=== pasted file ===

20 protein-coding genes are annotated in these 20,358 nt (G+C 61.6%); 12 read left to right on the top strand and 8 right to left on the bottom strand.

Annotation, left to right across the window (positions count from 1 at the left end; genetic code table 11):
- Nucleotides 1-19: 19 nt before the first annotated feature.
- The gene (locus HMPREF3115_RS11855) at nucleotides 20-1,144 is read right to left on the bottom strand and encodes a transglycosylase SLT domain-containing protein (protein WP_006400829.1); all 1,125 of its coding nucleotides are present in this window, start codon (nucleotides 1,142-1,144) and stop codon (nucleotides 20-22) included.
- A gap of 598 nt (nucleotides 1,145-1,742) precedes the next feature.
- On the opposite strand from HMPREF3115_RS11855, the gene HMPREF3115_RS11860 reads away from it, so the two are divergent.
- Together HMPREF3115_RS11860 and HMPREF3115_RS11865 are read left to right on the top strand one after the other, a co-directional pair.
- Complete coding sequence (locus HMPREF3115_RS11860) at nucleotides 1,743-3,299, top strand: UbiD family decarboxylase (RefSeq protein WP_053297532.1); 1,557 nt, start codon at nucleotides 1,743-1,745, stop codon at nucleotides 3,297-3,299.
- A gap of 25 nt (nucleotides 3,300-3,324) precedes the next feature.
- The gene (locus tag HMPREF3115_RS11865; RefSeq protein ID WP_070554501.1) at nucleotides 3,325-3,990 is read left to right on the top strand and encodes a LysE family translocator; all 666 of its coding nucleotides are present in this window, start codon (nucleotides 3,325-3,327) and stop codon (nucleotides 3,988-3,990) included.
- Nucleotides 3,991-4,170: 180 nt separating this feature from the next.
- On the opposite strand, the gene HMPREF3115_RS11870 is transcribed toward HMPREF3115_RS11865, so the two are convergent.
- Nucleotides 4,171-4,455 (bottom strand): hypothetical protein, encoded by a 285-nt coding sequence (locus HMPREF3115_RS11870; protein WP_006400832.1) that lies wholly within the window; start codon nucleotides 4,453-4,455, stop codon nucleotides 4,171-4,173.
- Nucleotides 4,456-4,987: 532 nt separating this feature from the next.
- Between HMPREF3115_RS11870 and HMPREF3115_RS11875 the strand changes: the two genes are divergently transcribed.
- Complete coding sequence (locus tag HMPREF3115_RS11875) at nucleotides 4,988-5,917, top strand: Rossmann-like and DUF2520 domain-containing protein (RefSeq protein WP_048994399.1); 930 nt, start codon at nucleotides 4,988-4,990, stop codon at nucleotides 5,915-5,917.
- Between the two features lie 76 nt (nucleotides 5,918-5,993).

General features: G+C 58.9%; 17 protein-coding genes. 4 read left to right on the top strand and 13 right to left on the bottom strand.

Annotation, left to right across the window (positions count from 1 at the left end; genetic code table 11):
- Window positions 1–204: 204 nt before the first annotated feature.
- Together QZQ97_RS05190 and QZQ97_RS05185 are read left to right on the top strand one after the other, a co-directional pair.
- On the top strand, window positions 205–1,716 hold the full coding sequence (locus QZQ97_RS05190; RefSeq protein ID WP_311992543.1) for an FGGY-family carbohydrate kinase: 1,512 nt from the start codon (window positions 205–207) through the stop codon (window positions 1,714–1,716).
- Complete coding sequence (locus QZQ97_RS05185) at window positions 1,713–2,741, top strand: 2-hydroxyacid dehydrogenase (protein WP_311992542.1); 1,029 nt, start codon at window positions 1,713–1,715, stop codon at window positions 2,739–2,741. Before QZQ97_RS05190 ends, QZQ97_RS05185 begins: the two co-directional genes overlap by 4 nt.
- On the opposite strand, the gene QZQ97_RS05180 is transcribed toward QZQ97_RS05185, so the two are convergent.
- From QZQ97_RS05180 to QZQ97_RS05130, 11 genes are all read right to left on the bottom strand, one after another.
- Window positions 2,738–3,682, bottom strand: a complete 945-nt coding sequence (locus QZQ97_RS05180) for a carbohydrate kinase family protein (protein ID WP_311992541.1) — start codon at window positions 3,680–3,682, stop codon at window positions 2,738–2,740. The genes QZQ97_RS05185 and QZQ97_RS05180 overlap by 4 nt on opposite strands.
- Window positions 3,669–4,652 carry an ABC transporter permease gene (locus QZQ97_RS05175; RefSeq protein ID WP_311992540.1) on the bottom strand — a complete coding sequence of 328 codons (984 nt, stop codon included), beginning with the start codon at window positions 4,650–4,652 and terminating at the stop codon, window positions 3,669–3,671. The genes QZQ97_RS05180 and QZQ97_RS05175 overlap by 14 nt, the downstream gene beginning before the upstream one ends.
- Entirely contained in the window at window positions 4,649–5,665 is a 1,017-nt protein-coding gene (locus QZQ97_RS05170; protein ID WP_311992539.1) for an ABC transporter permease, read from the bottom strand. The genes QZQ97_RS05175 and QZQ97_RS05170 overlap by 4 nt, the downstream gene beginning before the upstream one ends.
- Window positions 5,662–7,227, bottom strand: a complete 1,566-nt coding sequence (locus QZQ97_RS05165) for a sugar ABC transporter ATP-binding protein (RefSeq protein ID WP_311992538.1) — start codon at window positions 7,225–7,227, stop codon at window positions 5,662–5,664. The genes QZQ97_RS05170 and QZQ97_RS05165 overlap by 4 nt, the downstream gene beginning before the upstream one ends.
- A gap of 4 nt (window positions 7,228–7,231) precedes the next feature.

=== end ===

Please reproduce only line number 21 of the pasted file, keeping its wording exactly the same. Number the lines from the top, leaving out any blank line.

- Together QZQ97_RS05190 and QZQ97_RS05185 are read left to right on the top strand one after the other, a co-directional pair.